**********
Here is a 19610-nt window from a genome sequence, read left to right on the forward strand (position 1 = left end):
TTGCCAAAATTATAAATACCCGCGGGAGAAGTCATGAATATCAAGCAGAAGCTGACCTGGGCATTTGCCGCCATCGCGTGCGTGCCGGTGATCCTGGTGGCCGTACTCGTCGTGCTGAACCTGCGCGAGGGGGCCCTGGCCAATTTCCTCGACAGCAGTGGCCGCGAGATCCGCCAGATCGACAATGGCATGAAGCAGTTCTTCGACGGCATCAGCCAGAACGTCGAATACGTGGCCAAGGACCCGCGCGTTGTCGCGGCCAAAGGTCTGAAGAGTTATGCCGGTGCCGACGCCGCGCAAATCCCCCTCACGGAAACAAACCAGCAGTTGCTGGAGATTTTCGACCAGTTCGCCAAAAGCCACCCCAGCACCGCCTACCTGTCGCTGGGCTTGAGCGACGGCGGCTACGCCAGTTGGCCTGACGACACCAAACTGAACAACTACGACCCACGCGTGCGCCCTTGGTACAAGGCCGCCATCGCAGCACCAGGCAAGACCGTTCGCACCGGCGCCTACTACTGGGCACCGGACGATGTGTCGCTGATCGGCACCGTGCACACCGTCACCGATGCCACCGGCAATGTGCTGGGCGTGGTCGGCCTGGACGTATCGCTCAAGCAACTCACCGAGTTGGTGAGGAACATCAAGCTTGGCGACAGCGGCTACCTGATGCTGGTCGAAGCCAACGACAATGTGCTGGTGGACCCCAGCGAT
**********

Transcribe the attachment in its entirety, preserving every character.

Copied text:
Here is a 19610-nt window from a genome sequence, read left to right on the forward strand (position 1 = left end):
TTGCCAAAATTATAAATACCCGCGGGAGAAGTCATGAATATCAAGCAGAAGCTGACCTGGGCATTTGCCGCCATCGCGTGCGTGCCGGTGATCCTGGTGGCCGTACTCGTCGTGCTGAACCTGCGCGAGGGGGCCCTGGCCAATTTCCTCGACAGCAGTGGCCGCGAGATCCGCCAGATCGACAATGGCATGAAGCAGTTCTTCGACGGCATCAGCCAGAACGTCGAATACGTGGCCAAGGACCCGCGCGTTGTCGCGGCCAAAGGTCTGAAGAGTTATGCCGGTGCCGACGCCGCGCAAATCCCCCTCACGGAAACAAACCAGCAGTTGCTGGAGATTTTCGACCAGTTCGCCAAAAGCCACCCCAGCACCGCCTACCTGTCGCTGGGCTTGAGCGACGGCGGCTACGCCAGTTGGCCTGACGACACCAAACTGAACAACTACGACCCACGCGTGCGCCCTTGGTACAAGGCCGCCATCGCAGCACCAGGCAAGACCGTTCGCACCGGCGCCTACTACTGGGCACCGGACGATGTGTCGCTGATCGGCACCGTGCACACCGTCACCGATGCCACCGGCAATGTGCTGGGCGTGGTCGGCCTGGACGTATCGCTCAAGCAACTCACCGAGTTGGTGAGGAACATCAAGCTTGGCGACAGCGGCTACCTGATGCTGGTCGAAGCCAACGACAATGTGCTGGTGGACCCCAGCGAT